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Emerald Group Publishing Limited
Copyright © 2011, Emerald Group Publishing Limited
ICT impact within the SME sector
Article Type: Guest editorial From: Journal of Systems and Information Technology, Volume 13, Issue 2
The global economic crisis has placed massive pressure on the private sector to reduce costs and increase operational efficiency. The significant contribution made by the small and medium-sized enterprise (SME) community worldwide to employment, regional development and innovation is well established. Unfortunately, SMEs are also subject to high rates of business failure and such rates are likely to exacerbate due to the current global economic recession. Innovative strategies are clearly needed within the SME sector to improve survival and growth and effective deployment of information and communication technologies (ICT) is likely to be a critical part of such strategies.
This special issue focuses on the current and potential impact of ICT within the SME sector. It received 16 submissions from full papers, seven of which were accepted, an acceptance rate of 43 per cent. It was gratifying to note that the special issue had a truly international flavor with papers accepted from China, Nigeria, South Africa and the UK.
The first paper by Margi Levy, Philip Powell and Philip Yetton attempts to understand how strategic information systems alignment takes place in SMEs. The study extends understanding of the contingent nature of SMEs’ investment in, and use of, IS and of the effect of market position on IS management. It provides guidelines by describing the dominant paths to IS alignment. The study by Idisemi Apulu, Ann Latham and Robert Moreton considers factors affecting the effective utilisation of ICT and the adoption of more sophisticated ICT solutions in SMEs in Lagos, Nigeria using a case study approach. The paper identifies eight key factors that affect the effective utilisation and adoption of more sophisticated or advanced ICT solutions in Nigerian SMEs. Thereafter, the paper by Hart O. Awa, Sunday C. Eze, Joseph E. Urieto and Benjamin J. Inyang investigates the impacts of demographic variables such as age, gender, experience, homogeneity/heterogeneity and educational attainment of the management team on SMEs IT adoption behaviour. The study revealed that the age composition, experience and gender sensitivity of SMEs owner/managers have a significant impact on predicting the extent of adoption of IT.
The study by Paul Jones, Gary Packham, Paul Beynon-Davies and David Pickernell examines usage and deployment trends of e-business technologies within the SME in Wales since the turn of the millennium. Analysis of prior surveys reveals poor adoption levels of basic ICT deployment and minimal uptake of sophisticated technologies in comparison to other UK regions. Uptake of e-business was assessed through a quantitative survey of 500 SMEs and contrasted against prior studies undertaken within Wales since 2000 to identify trends and levels of adoption. The study found that levels of e-business uptake within prior surveys varied significantly, due to the contrasting nature and size of the samples. As a consequence, several previous surveys presented an overly optimistic picture of E-business adoption and results must therefore be treated with caution. The authors’ own survey revealed lower utilisation levels of e-business than prior studies, suggesting sophisticated use of e-business was limited, especially within the smaller SME size classifications.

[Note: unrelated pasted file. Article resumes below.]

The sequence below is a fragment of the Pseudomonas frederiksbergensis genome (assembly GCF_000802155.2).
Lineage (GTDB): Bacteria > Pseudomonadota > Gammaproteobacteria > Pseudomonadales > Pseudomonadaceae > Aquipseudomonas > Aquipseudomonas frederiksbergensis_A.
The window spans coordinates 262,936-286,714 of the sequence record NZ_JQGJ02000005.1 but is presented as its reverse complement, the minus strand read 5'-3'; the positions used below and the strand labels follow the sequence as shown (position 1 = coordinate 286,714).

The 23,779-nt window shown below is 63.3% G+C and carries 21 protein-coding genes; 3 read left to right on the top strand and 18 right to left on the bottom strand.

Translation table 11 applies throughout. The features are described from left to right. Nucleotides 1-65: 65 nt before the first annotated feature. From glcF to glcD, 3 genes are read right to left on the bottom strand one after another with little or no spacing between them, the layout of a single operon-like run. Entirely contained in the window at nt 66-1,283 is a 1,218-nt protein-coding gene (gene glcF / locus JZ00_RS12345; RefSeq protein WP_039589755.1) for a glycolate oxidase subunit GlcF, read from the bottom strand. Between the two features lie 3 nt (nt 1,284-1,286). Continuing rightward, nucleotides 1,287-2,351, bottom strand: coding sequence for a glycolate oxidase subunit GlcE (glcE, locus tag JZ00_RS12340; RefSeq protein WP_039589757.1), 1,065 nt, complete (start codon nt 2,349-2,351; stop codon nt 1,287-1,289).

The study by Knowledge Chinyanyu Mpofu and Lorraine Watkins-Mathys examines ICT adoption among small hotel businesses in South Africa, Botswana and Zimbabwe. Apart from providing rich insights into the ICT adoption process, the results highlight the individual distinctive behavioural characteristics as well as the stage of ICT adoption reached by each case study. The results found that case studies that operated in stable business environment; with organisational readiness; financial and owner manager support seemed readily engaged in ICT adoption. Social networks played a crucial role, especially among those small businesses with resource constraints.
Yi Wang and Xinping Shi’s paper explores the promise of IS in enhancing the survival and competitiveness of SMEs in a dynamic environment. To address this issue, the authors draw upon the dynamic capability theory and develop a research model of IS-enabled dynamic capabilities to examine the role of IS competence for enhancing SMEs dynamic capabilities in competitive business environment. The results confirm that IS competence significantly contributes to SMEs’ dynamic capabilities for gaining competitive advantage. In the final paper, Vanessa Zheng’s study investigates the key drivers and barriers of adopting mobile customer relationship management (mCRM) services in SMEs and proposes a mCRM strategy framework. This study argues that mCRM services help SMEs to create different levels of relationship bonds with their customers, which in turn can create value proposition and improve business performance.
Overall, the results of these studies confirm that ICT is having a diverse and positive impact upon the SME community globally. It is gratifying to note that some SME owner/managers are effectively utilizing ICT as a means of increasing organizational efficiency and competitiveness.
Finally, the editors would like to thank the guest reviewers for their efficiency and promptness namely, Dr Romano Dyerson and Dr Hari Harindath, Royal Holloway – University of London; Dr Mathew Hinton, Open University; Professor David Pickernell, Dr Brychan Thomas and Professor Gary Packham, University of Glamorgan; Dr Geoff Simmons, University of Ulster; Dr David Barnes, University of Westminster and Janet Williams, University of Glamorgan.
Paul Jones, Paul Beynon-DaviesGuest Editors